Thursday, September 27, 2012

Click to Save on Hot Water

Electric hot water sucks. (Money that is). But here's your chance to lower your bills (and other people's too).

The old electric systems are cheap to buy, but cost a fortune to run. The ticket price lures us into buying them. Later we suffer the consequences - in the wallet and in greenhouse emissions).

Over time, the old electric system can easily cost $10,000 more than an efficient one. We should stop buying them. When they break, we should upgrade to something better. But of course, not everyone realises this. And landlords don't care, because it's the renter who pays the electricity.

So there's a rule here in Queensland that replacement systems (or systems in new homes) have to be more efficient. Sadly, the government is looking at scrapping that rule, and allowing energy-hungry systems to be installed.

Fortunately, the government is asking our opinion this time. So head to the survey page and let them know that you'd like the rule to remain in place. Hopefully the next home you move into will have a more modern system and you won't have to pay thousands for your hot water.

PS. The cost projections were done on system prices provided by the government, and on this year's electricity prices, allowing for a 8% increase each year (which if anything is possibly underestimating the cost - given recent history)

Wednesday, September 26, 2012

What if Australia was melting?

Last week i talked about the ice melt in the Artic, and ACF did a spot-the-difference picture. This week they are comparing it to Australia - because in a normal summer, that's about how much ice there is.

The extra melting would be the equivalent of all the eastern states of Australia - and then some more. That's a fairly massive amount of ice to melt - and this summer (in the Arctic) wasn't even a hot one!

Friday, September 21, 2012

Checking out the Leaf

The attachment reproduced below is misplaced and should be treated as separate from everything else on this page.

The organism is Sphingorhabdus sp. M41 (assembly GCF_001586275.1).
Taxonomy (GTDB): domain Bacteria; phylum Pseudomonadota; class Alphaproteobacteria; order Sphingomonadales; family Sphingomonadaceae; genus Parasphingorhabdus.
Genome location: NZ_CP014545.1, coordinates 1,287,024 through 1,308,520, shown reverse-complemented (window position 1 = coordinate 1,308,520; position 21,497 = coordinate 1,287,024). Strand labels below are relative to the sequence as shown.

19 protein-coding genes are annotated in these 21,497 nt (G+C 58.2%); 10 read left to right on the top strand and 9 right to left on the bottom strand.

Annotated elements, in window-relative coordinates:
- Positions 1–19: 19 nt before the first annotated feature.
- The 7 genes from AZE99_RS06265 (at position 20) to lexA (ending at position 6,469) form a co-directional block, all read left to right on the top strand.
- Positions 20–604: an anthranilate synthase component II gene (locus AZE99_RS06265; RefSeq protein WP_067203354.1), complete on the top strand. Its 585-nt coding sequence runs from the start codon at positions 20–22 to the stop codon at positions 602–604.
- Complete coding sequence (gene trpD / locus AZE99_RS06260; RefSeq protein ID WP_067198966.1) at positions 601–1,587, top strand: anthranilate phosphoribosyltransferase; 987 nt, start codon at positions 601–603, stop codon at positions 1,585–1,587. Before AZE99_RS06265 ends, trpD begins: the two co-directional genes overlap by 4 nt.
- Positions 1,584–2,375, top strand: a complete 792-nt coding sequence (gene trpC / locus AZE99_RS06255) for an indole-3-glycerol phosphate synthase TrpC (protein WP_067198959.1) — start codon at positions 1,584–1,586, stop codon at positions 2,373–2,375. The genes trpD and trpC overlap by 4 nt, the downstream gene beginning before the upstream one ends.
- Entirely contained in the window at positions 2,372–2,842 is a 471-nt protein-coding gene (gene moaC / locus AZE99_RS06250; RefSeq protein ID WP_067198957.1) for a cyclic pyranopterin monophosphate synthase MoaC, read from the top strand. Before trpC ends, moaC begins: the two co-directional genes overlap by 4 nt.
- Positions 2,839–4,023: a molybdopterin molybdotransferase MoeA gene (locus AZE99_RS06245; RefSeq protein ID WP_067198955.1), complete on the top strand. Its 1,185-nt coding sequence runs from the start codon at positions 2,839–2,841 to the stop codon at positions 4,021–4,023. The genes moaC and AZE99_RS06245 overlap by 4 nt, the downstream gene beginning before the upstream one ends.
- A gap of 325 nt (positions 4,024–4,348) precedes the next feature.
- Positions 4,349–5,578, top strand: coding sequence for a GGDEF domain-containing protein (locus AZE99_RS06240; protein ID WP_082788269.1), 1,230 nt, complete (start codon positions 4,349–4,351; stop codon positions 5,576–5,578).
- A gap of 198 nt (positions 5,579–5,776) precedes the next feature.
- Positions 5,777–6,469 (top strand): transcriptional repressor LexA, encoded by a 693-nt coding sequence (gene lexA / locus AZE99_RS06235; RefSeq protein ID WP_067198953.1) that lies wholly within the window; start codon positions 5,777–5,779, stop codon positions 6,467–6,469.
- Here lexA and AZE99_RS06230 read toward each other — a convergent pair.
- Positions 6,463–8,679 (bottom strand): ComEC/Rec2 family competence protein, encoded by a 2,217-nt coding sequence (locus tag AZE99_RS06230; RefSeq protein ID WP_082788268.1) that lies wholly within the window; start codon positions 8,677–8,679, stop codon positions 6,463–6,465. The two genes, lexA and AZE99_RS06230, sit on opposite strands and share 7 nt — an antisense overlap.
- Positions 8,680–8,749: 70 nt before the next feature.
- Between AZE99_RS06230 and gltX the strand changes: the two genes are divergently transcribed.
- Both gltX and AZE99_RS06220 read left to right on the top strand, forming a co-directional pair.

I've been fairly excited that the new Nissan Leaf is now available in Australia. I was even more excited when a friend mentioned getting one. Recently i got to check it out - and take a ride. More on that soon. :)

UPDATE: Read my posts on Riding in the Leaf and Charging up the Leaf.

Thursday, September 20, 2012

Spot The Difference

The other day i wrote a relatively technical piece (with diagrams) about the melting of the arctic ice cap.

The ACF have gone for a much simpler visualisation... in puzzle format.

Wednesday, September 19, 2012

Walk for Solar

People from the town of Port Augusta are walking over 300km to Adelaide as part of their campaign to have the coal-fired power station (which is closing anyway) replaced with solar power.

You can follow their progress on the Walk for Solar site. As i write this, they have completed 74km, with 254km still to go. They aim to get to Adelaide by September 30.

Other walks (very very much smaller) will be happening around the country on that day, in support of the Port Augusta people and their quest for solar power in their town.

[Find a walk in your state]
[Read the background on Port Augusta]

Tuesday, September 18, 2012

Arctic 2012

Each northern summer, the Arctic ice melts a bit (well a lot actually) and in winter it grows back. But recently it's been melting much more than usual. This year, the ice has reached its lowest point ever (even lower than last year).

Various agencies measure it different ways, but all agree this year's the lowest.

The Polar Research Group has an interactive graph of ice area throughout each year (the yellow is 2012 so far).

(The difference between the highpoint in March and the low point is greater than the area of Australia, Canada or any nation other than Russia.)